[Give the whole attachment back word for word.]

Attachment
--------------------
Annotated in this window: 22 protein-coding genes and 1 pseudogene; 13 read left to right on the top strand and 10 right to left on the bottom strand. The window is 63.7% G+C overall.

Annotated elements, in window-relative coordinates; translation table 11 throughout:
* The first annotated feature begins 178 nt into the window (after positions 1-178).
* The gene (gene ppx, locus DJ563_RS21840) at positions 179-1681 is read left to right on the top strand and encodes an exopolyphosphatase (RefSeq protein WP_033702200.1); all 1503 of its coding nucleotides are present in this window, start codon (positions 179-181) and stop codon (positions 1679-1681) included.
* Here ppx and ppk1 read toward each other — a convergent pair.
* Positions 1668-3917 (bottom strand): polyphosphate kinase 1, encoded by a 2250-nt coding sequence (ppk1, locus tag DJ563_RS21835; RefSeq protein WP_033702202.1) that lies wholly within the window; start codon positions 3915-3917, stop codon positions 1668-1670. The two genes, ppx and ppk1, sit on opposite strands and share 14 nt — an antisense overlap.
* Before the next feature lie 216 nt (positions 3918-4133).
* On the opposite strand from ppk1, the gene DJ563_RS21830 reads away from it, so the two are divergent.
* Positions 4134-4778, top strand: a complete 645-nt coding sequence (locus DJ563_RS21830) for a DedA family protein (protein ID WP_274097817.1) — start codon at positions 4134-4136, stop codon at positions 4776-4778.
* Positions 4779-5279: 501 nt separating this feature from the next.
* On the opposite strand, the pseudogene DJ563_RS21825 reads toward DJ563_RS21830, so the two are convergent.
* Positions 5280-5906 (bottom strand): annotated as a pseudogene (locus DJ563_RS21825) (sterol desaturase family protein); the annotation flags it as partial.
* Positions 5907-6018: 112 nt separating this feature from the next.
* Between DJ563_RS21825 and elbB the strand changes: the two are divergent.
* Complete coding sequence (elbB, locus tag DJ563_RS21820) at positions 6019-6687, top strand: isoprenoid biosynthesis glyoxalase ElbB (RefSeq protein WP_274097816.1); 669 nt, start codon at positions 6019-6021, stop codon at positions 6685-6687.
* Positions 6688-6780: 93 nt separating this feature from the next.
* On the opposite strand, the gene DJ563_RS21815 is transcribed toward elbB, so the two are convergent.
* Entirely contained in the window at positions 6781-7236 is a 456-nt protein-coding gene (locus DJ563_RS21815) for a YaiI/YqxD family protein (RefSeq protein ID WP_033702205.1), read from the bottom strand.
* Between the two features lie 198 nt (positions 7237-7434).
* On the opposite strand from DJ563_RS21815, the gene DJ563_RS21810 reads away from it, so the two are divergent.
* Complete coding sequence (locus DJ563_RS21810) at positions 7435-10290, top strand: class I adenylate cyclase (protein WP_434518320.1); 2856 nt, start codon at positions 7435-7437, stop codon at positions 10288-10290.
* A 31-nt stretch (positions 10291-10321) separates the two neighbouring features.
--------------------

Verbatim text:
Annotated in this window: 22 protein-coding genes and 1 pseudogene; 13 read left to right on the top strand and 10 right to left on the bottom strand. The window is 63.7% G+C overall.

Annotated elements, in window-relative coordinates; translation table 11 throughout:
* The first annotated feature begins 178 nt into the window (after positions 1-178).
* The gene (gene ppx, locus DJ563_RS21840) at positions 179-1681 is read left to right on the top strand and encodes an exopolyphosphatase (RefSeq protein WP_033702200.1); all 1503 of its coding nucleotides are present in this window, start codon (positions 179-181) and stop codon (positions 1679-1681) included.
* Here ppx and ppk1 read toward each other — a convergent pair.
* Positions 1668-3917 (bottom strand): polyphosphate kinase 1, encoded by a 2250-nt coding sequence (ppk1, locus tag DJ563_RS21835; RefSeq protein WP_033702202.1) that lies wholly within the window; start codon positions 3915-3917, stop codon positions 1668-1670. The two genes, ppx and ppk1, sit on opposite strands and share 14 nt — an antisense overlap.
* Before the next feature lie 216 nt (positions 3918-4133).
* On the opposite strand from ppk1, the gene DJ563_RS21830 reads away from it, so the two are divergent.
* Positions 4134-4778, top strand: a complete 645-nt coding sequence (locus DJ563_RS21830) for a DedA family protein (protein ID WP_274097817.1) — start codon at positions 4134-4136, stop codon at positions 4776-4778.
* Positions 4779-5279: 501 nt separating this feature from the next.
* On the opposite strand, the pseudogene DJ563_RS21825 reads toward DJ563_RS21830, so the two are convergent.
* Positions 5280-5906 (bottom strand): annotated as a pseudogene (locus DJ563_RS21825) (sterol desaturase family protein); the annotation flags it as partial.
* Positions 5907-6018: 112 nt separating this feature from the next.
* Between DJ563_RS21825 and elbB the strand changes: the two are divergent.
* Complete coding sequence (elbB, locus tag DJ563_RS21820) at positions 6019-6687, top strand: isoprenoid biosynthesis glyoxalase ElbB (RefSeq protein WP_274097816.1); 669 nt, start codon at positions 6019-6021, stop codon at positions 6685-6687.
* Positions 6688-6780: 93 nt separating this feature from the next.
* On the opposite strand, the gene DJ563_RS21815 is transcribed toward elbB, so the two are convergent.
* Entirely contained in the window at positions 6781-7236 is a 456-nt protein-coding gene (locus DJ563_RS21815) for a YaiI/YqxD family protein (RefSeq protein ID WP_033702205.1), read from the bottom strand.
* Between the two features lie 198 nt (positions 7237-7434).
* On the opposite strand from DJ563_RS21815, the gene DJ563_RS21810 reads away from it, so the two are divergent.
* Complete coding sequence (locus DJ563_RS21810) at positions 7435-10290, top strand: class I adenylate cyclase (protein WP_434518320.1); 2856 nt, start codon at positions 7435-7437, stop codon at positions 10288-10290.
* A 31-nt stretch (positions 10291-10321) separates the two neighbouring features.